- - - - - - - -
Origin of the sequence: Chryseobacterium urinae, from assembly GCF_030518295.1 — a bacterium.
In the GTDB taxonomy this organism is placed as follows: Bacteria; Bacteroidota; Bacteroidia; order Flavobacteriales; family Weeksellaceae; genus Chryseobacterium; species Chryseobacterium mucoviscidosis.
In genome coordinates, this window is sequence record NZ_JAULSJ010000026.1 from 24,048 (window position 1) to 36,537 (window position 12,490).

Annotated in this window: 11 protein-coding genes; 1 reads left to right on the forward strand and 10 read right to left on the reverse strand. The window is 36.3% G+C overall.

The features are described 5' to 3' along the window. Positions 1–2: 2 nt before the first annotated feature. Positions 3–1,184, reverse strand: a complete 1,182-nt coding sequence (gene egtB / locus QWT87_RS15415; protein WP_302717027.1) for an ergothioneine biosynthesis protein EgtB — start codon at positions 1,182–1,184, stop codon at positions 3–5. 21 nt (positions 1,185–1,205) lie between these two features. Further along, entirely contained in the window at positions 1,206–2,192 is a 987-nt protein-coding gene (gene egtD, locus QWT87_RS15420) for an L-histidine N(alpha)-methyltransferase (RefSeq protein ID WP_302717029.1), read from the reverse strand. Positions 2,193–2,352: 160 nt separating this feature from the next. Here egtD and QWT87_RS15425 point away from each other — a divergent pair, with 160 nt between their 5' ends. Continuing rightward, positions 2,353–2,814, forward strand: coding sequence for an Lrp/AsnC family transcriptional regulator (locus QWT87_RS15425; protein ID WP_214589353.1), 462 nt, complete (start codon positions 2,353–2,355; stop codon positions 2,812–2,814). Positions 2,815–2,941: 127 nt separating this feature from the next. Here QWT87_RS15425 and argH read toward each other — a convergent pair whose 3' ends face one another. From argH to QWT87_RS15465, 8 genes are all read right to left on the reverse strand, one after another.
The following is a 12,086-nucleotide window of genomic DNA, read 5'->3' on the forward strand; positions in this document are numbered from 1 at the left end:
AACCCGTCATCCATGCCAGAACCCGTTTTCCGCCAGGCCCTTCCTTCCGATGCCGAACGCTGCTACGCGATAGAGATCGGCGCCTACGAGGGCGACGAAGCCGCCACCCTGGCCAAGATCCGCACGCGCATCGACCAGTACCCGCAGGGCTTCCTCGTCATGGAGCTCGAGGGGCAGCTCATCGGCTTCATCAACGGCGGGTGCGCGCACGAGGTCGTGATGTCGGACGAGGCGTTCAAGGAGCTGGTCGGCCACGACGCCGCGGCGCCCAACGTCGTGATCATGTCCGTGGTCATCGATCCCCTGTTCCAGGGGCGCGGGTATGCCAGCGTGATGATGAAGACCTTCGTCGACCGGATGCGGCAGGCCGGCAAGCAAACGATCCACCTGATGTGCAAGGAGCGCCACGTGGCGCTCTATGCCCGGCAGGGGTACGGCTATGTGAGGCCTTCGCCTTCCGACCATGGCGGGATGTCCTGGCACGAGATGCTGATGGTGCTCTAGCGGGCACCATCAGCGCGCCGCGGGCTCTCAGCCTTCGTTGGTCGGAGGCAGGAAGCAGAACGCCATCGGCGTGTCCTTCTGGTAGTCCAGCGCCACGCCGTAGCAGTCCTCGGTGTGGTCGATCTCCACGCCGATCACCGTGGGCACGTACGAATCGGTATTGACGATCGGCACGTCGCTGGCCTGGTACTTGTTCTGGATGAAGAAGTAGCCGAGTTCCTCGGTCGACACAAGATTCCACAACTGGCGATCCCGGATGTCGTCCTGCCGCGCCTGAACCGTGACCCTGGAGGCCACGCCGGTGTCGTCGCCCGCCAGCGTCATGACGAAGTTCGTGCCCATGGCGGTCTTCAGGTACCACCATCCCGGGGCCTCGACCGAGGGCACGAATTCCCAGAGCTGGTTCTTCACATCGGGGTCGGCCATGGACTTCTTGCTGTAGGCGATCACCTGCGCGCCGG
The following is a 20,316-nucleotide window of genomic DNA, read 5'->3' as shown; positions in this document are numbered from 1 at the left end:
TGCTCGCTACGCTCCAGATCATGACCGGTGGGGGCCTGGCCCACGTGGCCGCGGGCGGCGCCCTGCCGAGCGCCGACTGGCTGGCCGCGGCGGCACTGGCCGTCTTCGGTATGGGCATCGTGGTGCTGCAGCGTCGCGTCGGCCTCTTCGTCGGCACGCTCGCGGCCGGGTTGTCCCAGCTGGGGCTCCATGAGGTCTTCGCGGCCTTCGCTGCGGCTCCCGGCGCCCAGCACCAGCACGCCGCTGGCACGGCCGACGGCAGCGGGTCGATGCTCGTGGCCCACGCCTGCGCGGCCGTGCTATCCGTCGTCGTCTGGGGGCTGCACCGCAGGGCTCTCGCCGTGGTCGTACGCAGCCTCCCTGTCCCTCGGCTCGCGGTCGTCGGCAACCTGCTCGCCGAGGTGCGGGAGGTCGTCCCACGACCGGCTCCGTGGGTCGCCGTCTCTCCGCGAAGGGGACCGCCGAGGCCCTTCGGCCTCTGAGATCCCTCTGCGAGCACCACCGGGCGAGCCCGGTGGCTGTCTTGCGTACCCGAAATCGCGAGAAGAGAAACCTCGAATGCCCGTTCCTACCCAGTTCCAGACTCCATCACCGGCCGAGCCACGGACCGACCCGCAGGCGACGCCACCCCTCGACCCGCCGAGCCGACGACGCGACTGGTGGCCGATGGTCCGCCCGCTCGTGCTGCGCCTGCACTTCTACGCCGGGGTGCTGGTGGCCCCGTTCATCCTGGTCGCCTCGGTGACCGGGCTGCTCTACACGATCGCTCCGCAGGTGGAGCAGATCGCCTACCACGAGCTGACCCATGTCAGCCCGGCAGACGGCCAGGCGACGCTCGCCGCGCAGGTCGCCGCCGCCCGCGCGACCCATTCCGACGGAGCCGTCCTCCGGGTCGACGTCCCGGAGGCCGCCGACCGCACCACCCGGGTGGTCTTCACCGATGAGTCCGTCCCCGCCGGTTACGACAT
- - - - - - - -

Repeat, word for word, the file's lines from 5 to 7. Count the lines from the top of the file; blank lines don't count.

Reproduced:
The features are described 5' to 3' along the window. Positions 1–2: 2 nt before the first annotated feature. Positions 3–1,184, reverse strand: a complete 1,182-nt coding sequence (gene egtB / locus QWT87_RS15415; protein WP_302717027.1) for an ergothioneine biosynthesis protein EgtB — start codon at positions 1,182–1,184, stop codon at positions 3–5. 21 nt (positions 1,185–1,205) lie between these two features. Further along, entirely contained in the window at positions 1,206–2,192 is a 987-nt protein-coding gene (gene egtD, locus QWT87_RS15420) for an L-histidine N(alpha)-methyltransferase (RefSeq protein ID WP_302717029.1), read from the reverse strand. Positions 2,193–2,352: 160 nt separating this feature from the next. Here egtD and QWT87_RS15425 point away from each other — a divergent pair, with 160 nt between their 5' ends. Continuing rightward, positions 2,353–2,814, forward strand: coding sequence for an Lrp/AsnC family transcriptional regulator (locus QWT87_RS15425; protein ID WP_214589353.1), 462 nt, complete (start codon positions 2,353–2,355; stop codon positions 2,812–2,814). Positions 2,815–2,941: 127 nt separating this feature from the next. Here QWT87_RS15425 and argH read toward each other — a convergent pair whose 3' ends face one another. From argH to QWT87_RS15465, 8 genes are all read right to left on the reverse strand, one after another.
The following is a 12,086-nucleotide window of genomic DNA, read 5'->3' on the forward strand; positions in this document are numbered from 1 at the left end:
AACCCGTCATCCATGCCAGAACCCGTTTTCCGCCAGGCCCTTCCTTCCGATGCCGAACGCTGCTACGCGATAGAGATCGGCGCCTACGAGGGCGACGAAGCCGCCACCCTGGCCAAGATCCGCACGCGCATCGACCAGTACCCGCAGGGCTTCCTCGTCATGGAGCTCGAGGGGCAGCTCATCGGCTTCATCAACGGCGGGTGCGCGCACGAGGTCGTGATGTCGGACGAGGCGTTCAAGGAGCTGGTCGGCCACGACGCCGCGGCGCCCAACGTCGTGATCATGTCCGTGGTCATCGATCCCCTGTTCCAGGGGCGCGGGTATGCCAGCGTGATGATGAAGACCTTCGTCGACCGGATGCGGCAGGCCGGCAAGCAAACGATCCACCTGATGTGCAAGGAGCGCCACGTGGCGCTCTATGCCCGGCAGGGGTACGGCTATGTGAGGCCTTCGCCTTCCGACCATGGCGGGATGTCCTGGCACGAGATGCTGATGGTGCTCTAGCGGGCACCATCAGCGCGCCGCGGGCTCTCAGCCTTCGTTGGTCGGAGGCAGGAAGCAGAACGCCATCGGCGTGTCCTTCTGGTAGTCCAGCGCCACGCCGTAGCAGTCCTCGGTGTGGTCGATCTCCACGCCGATCACCGTGGGCACGTACGAATCGGTATTGACGATCGGCACGTCGCTGGCCTGGTACTTGTTCTGGATGAAGAAGTAGCCGAGTTCCTCGGTCGACACAAGATTCCACAACTGGCGATCCCGGATGTCGTCCTGCCGCGCCTGAACCGTGACCCTGGAGGCCACGCCGGTGTCGTCGCCCGCCAGCGTCATGACGAAGTTCGTGCCCATGGCGGTCTTCAGGTACCACCATCCCGGGGCCTCGACCGAGGGCACGAATTCCCAGAGCTGGTTCTTCACATCGGGGTCGGCCATGGACTTCTTGCTGTAGGCGATCACCTGCGCGCCGG